PS How about the eloquence of “When in the course of human events, it becomes necessary for one party to proclaim plenar rights to the expressive configurement of God’s free elements….such that no other creature of God’s firmament can, shall or will borrow, steal, or God Forbid, copy, said configurement now, ever or never……unless I say so, the Supreme Court says so…or it is learned that it has been in the public domain for 2000 years and is a reconfigurement of an obscure bible story. In the event a court of competent jurisdiction adjudicates to my favor and blesses my palm with Ben Franklins, 1/2 of that money will go for the public benefit through The Grammys Musicare or other such greater “artistic / creative” community benefit. This goes for my attorney too, who will donate half his fees for the greater creative good. If providence allows me to accumulate over $100 million from my creative expression, all rights to my work past that will be considered public domain after a 3 year run at exclusivity…… by the people, for the people..[the creative spirit] shall not perish from this earth.”

william (profile) says:

Re: Other Universes

what if they include the clause to include all universe, than the alternate universe copyright is own by another company?

So company A in universe A claims copyright over item A in all universes while company B in universe B claims copyright over item A(alt) in all universes.

So who owns the copyright? does universe A supreme court have jurisdiction over universe B?

I should go watch that futurama episode where professor created all those boxes containing universes…

Anonymous Coward says:

You only have to go look at the history of Estdomains / Esthost to understand why “230” protection is such an overbroad concept.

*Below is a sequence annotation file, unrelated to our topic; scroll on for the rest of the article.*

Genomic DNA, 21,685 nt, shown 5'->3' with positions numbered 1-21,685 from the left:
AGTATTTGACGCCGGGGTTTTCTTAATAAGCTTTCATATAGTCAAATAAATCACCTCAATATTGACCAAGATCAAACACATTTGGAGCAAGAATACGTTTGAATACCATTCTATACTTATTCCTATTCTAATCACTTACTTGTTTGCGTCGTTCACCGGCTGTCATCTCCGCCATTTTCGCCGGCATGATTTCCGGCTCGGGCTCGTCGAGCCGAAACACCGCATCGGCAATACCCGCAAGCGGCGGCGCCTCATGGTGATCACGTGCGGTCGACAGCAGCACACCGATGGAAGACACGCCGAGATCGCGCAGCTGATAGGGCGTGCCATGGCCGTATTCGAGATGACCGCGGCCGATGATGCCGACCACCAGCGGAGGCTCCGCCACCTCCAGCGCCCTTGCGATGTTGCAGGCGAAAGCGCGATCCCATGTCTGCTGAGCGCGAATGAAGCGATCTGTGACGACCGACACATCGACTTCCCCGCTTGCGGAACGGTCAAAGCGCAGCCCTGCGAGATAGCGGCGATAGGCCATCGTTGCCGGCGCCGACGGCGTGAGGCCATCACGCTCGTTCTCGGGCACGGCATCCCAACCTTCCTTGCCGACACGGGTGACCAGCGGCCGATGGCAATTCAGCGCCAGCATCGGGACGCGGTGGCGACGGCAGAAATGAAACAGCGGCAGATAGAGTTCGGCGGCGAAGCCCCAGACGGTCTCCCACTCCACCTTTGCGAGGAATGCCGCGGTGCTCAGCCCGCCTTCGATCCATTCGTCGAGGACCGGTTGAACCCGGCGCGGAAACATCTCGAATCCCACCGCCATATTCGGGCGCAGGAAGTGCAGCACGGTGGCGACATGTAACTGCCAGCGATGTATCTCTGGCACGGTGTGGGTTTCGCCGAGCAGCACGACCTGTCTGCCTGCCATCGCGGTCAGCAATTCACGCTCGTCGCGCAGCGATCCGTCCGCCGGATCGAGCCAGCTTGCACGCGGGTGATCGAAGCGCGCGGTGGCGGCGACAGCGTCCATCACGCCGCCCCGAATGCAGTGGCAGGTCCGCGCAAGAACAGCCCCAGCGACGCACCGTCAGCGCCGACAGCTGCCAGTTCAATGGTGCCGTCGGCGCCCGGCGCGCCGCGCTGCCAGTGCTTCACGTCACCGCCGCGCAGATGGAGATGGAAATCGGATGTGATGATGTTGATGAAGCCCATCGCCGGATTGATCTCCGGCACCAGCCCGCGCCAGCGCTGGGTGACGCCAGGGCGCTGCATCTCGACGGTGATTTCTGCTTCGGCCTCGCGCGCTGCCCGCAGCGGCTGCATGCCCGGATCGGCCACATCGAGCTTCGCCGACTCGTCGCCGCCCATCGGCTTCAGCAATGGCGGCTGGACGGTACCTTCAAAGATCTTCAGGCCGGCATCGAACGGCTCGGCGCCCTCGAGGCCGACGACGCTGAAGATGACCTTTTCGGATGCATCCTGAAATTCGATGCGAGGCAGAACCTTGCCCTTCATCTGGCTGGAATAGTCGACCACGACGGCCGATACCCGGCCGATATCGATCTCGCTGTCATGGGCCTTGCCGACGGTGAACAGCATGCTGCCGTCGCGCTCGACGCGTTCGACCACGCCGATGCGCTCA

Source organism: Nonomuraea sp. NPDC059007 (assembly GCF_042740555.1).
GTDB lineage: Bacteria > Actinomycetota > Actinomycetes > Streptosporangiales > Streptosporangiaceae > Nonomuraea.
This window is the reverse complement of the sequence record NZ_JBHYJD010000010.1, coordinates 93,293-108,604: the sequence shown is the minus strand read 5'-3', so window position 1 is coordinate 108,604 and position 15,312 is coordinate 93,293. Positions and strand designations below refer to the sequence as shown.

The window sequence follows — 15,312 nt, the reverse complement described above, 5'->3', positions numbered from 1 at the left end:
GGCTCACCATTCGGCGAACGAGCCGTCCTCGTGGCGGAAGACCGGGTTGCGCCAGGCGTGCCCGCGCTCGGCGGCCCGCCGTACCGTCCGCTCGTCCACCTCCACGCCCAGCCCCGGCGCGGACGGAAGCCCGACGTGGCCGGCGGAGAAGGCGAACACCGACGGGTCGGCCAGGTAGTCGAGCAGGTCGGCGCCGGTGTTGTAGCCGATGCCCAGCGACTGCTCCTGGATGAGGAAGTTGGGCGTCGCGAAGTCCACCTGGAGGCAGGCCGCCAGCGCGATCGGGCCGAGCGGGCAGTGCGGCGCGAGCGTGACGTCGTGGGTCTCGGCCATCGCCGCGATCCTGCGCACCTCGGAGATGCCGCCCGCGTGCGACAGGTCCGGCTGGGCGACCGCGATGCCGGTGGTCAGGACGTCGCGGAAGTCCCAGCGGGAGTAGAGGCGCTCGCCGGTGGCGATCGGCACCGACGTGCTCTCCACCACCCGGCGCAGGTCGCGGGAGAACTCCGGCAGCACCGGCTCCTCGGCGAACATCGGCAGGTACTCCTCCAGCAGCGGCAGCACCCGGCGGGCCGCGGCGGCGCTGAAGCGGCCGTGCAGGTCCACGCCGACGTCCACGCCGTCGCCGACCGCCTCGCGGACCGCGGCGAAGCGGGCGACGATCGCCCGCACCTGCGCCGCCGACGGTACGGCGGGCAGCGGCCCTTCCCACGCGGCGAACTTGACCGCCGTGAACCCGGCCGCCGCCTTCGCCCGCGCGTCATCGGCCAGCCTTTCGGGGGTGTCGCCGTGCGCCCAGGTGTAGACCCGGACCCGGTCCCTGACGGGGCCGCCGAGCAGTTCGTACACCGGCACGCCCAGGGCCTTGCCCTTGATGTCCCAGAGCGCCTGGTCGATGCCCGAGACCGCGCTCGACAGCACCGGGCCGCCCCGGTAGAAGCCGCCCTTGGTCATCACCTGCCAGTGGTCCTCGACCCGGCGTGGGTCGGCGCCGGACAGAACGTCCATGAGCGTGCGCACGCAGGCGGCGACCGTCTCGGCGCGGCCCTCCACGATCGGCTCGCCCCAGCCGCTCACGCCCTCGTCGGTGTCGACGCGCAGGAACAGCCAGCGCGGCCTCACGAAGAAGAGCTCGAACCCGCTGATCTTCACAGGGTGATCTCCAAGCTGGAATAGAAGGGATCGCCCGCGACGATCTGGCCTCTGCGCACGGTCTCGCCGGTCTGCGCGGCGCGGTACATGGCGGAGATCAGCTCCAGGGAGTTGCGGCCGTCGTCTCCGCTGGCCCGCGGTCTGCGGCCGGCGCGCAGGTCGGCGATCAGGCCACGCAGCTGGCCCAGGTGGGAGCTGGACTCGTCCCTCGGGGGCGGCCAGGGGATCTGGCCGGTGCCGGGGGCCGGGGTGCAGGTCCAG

Effectively by buying up all the items in the chain (domain registrar, hosting, IP blocks, bandwidth providers, interconnects, etc) they create a system that was almost unbreakable.

Complain about spam? Heck, complain to the host! Heck, complain to the host’s host. Complain to the bandwidth provider. Complain to the IP block holder. complain to anyone – you are all complaining to the same person. All of those individual items would be considered “230 exempt”, and actually getting down to the bottom and seeing who is spamming was almost impossible.

230 is blessed protection for some, it is also a great way to scam for others.

Grey Ferret says:

The Universe is not enough

The Universe is far too limiting. Better to state: “in all media, throughout the multiverse”. Try to cover as many bases as possible. And maybe even throw in a “real or imagined” clause as well.

Then again, some technology that is not classified as “media” will come along in the future, and make all this terminology obsolete anyway.

Anonymous Coward says:

Re: The Universe is not enough

I just wish someone would come up with a non local form of communication that would allow us to cheaply communicate with each other without the possibility of being tracked or stopped (and I don’t mean TOR either).